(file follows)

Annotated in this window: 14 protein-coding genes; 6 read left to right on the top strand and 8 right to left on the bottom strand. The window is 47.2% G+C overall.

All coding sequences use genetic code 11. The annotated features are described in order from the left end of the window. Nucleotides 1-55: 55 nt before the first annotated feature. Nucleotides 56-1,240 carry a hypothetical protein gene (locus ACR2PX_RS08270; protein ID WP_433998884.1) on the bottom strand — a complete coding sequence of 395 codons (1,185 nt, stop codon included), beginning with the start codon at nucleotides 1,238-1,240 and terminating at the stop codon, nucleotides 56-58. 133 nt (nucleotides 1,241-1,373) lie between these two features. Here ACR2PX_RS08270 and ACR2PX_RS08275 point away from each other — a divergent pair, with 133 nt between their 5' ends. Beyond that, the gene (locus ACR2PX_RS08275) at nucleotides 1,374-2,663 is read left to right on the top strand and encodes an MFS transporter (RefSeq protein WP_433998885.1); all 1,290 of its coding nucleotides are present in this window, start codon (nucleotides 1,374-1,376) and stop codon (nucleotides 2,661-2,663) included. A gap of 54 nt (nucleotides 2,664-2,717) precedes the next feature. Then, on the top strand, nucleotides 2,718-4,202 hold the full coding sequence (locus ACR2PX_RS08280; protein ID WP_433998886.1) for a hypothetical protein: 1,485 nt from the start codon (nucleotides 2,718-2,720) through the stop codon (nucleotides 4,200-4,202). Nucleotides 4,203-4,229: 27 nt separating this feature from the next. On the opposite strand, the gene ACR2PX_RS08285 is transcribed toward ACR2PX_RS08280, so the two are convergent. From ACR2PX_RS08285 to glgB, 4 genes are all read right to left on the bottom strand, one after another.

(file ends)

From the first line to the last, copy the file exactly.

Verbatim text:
Annotated in this window: 14 protein-coding genes; 6 read left to right on the top strand and 8 right to left on the bottom strand. The window is 47.2% G+C overall.

All coding sequences use genetic code 11. The annotated features are described in order from the left end of the window. Nucleotides 1-55: 55 nt before the first annotated feature. Nucleotides 56-1,240 carry a hypothetical protein gene (locus ACR2PX_RS08270; protein ID WP_433998884.1) on the bottom strand — a complete coding sequence of 395 codons (1,185 nt, stop codon included), beginning with the start codon at nucleotides 1,238-1,240 and terminating at the stop codon, nucleotides 56-58. 133 nt (nucleotides 1,241-1,373) lie between these two features. Here ACR2PX_RS08270 and ACR2PX_RS08275 point away from each other — a divergent pair, with 133 nt between their 5' ends. Beyond that, the gene (locus ACR2PX_RS08275) at nucleotides 1,374-2,663 is read left to right on the top strand and encodes an MFS transporter (RefSeq protein WP_433998885.1); all 1,290 of its coding nucleotides are present in this window, start codon (nucleotides 1,374-1,376) and stop codon (nucleotides 2,661-2,663) included. A gap of 54 nt (nucleotides 2,664-2,717) precedes the next feature. Then, on the top strand, nucleotides 2,718-4,202 hold the full coding sequence (locus ACR2PX_RS08280; protein ID WP_433998886.1) for a hypothetical protein: 1,485 nt from the start codon (nucleotides 2,718-2,720) through the stop codon (nucleotides 4,200-4,202). Nucleotides 4,203-4,229: 27 nt separating this feature from the next. On the opposite strand, the gene ACR2PX_RS08285 is transcribed toward ACR2PX_RS08280, so the two are convergent. From ACR2PX_RS08285 to glgB, 4 genes are all read right to left on the bottom strand, one after another.